Nanopore based sensing technology has been widely studied for a broad range of applications including DNA sequencing, protein profiling, metabolite molecules, and ions detection. The nanopore technology offers an unprecedented technological solution to meeting the demands of precision medicine on rapid, in-field, and low-cost biomolecule analysis. In general, nanopores are categorized in two families: solid-state nanopore (SSNP) and biological nanopore. The former is formed in a solid-state membrane made of SiNx, SiO2, silicon, graphene, MoS2, etc., while the latter represents natural protein ion-channels in cell membranes. Compared to biological pores, SSNPs are mechanically robust and their fabrication is compatible with traditional semiconductor processes, which may pave the way to their large-scale fabrication and high-density integration with standard control electronics. However, challenges remain for SSNPs, including poor stability, low repeatability, and relatively high background noise level. This thesis explores SSNPs from basic physical mechanisms to versatile applications, by entailing a balance between theory and experiment.

The thesis starts with theoretical models of nanopores. First, resistance of the open pore state is studied based on the distribution of electric field. An important concept, effective transport length, is introduced to quantify the extent of the high field region. Based on this conductance model, the nanopores size of various geometrical shapes can be extracted from a simple resistance measurement. Second, the physical causality of ionic current rectification of geometrically asymmetrical nanopores is unveiled. Third, the origin of low-frequency noise is identified. The contribution of each noise component at different conditions is compared. Forth, a simple nano-disk model is used to describe the blockage of ionic current caused by DNA translocation. The signal and noise properties are analyzed at system level.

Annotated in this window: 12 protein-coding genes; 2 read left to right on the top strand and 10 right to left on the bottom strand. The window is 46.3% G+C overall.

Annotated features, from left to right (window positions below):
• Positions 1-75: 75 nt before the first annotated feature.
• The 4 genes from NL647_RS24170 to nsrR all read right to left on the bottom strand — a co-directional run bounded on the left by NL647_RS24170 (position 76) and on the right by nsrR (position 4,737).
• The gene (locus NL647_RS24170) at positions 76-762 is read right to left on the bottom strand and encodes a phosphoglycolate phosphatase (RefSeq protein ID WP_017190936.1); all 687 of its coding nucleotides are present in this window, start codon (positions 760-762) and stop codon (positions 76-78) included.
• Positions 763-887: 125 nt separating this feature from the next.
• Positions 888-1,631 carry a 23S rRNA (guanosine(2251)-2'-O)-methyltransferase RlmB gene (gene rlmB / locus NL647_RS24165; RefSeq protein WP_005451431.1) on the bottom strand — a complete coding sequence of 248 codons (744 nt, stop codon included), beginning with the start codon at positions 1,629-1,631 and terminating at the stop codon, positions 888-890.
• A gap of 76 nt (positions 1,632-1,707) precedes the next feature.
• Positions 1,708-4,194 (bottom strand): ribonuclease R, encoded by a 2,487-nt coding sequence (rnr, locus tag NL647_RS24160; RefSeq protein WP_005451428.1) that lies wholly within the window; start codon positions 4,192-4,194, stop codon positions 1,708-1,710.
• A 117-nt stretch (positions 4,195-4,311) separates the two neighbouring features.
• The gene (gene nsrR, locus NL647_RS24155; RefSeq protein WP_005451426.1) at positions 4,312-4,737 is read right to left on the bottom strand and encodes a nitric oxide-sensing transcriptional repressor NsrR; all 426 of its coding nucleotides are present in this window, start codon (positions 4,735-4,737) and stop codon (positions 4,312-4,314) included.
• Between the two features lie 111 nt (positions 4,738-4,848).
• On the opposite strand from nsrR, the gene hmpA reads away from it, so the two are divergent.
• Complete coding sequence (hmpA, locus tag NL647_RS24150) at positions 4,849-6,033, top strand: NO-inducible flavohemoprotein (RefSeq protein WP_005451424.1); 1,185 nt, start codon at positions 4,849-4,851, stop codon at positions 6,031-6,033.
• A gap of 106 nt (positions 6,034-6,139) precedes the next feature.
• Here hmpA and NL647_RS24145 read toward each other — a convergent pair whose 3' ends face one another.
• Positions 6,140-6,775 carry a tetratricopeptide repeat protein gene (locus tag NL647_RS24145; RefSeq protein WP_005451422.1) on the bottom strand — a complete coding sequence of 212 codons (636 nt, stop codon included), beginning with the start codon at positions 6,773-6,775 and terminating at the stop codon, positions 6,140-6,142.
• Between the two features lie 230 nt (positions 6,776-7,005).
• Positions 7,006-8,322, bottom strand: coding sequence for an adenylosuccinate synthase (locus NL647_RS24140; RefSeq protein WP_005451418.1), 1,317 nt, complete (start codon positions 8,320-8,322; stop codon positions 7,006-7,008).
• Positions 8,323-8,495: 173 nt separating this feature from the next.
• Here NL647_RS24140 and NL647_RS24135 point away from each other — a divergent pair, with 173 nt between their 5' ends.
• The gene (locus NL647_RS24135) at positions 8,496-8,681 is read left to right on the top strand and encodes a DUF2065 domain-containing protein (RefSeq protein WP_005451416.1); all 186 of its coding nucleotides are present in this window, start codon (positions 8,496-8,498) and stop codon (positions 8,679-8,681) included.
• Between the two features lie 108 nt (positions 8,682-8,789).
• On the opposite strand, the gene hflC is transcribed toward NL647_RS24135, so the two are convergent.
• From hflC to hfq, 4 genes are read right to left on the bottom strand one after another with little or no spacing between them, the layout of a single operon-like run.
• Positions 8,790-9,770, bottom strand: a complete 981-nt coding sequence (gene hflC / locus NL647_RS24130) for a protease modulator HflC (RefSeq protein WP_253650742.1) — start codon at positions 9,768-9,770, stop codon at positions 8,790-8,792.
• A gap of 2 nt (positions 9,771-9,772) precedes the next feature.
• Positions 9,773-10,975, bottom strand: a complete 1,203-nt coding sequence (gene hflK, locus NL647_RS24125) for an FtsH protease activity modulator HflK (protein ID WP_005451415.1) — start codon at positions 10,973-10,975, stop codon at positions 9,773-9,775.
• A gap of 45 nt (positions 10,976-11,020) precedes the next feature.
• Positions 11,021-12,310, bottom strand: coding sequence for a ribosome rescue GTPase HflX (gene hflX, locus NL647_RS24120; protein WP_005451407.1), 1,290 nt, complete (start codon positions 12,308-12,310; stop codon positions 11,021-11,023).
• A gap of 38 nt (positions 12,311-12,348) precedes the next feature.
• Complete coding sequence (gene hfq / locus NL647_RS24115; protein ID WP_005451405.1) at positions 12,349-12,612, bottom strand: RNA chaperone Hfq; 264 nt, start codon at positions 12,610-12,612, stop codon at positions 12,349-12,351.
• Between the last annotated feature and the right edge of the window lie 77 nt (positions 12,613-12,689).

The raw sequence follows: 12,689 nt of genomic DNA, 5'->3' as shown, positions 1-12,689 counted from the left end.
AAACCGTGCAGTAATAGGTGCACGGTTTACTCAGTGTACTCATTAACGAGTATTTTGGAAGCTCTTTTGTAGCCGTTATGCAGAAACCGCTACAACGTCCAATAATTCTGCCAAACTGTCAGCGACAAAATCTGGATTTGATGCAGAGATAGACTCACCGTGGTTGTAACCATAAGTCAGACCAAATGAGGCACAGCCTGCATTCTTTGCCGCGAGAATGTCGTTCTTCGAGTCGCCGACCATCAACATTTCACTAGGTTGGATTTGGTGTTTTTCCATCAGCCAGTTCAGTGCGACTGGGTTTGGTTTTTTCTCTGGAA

Then, nanopore sensing experiments are implemented on cylinder SiNx nanopores and truncated-pyramid silicon nanopores (TPP). Prior to a systematic study, a low noise electrical characterization platform for nanopore devices is established. Signal acquisition guidelines and data processing flow are standardized. The effects of electroosmotic vortex in TPP on protein translocation dynamics are excavated. The autogenic translocation of DNA and proteins driven by the pW-level power generated by an electrolyte concentration gradient is demonstrated. Furthermore, by extending to a multiple pore system, the group translocation behavior of nanoparticles is studied. Various application scenarios, different analyte categories and divergent device structures accompanying with flexible configurations clearly point to the tremendous potential of SSNPs as a versatile sensor.

Place, publisher, year, edition, pages
Uppsala: Acta Universitatis Upsaliensis, 2019. p. 108
Series
Digital Comprehensive Summaries of Uppsala Dissertations from the Faculty of Science and Technology, ISSN 1651-6214 ; 1825
Keywords
solid-state nanopore, ionic current, current blockage, effective transport length, noise, surface charge, translocation, biomolecule, electroosmotic flow, vortex, autogenic translocation, multiple nanopores
National Category
Nano Technology Electrical Engineering, Electronic Engineering, Information Engineering
Research subject
Engineering Science with specialization in Electronics
Identifiers
urn:nbn:se:uu:diva-384667 (URN)978-91-513-0689-6 (ISBN)
Public defence
2019-09-06, Polhemsalen, Ångströmlaboratoriet, Lägerhyddsvägen 1, Uppsala, 13:15 (English)
Opponent
Supervisors
Available from: 2019-08-12 Created: 2019-06-19 Last updated: 2019-08-23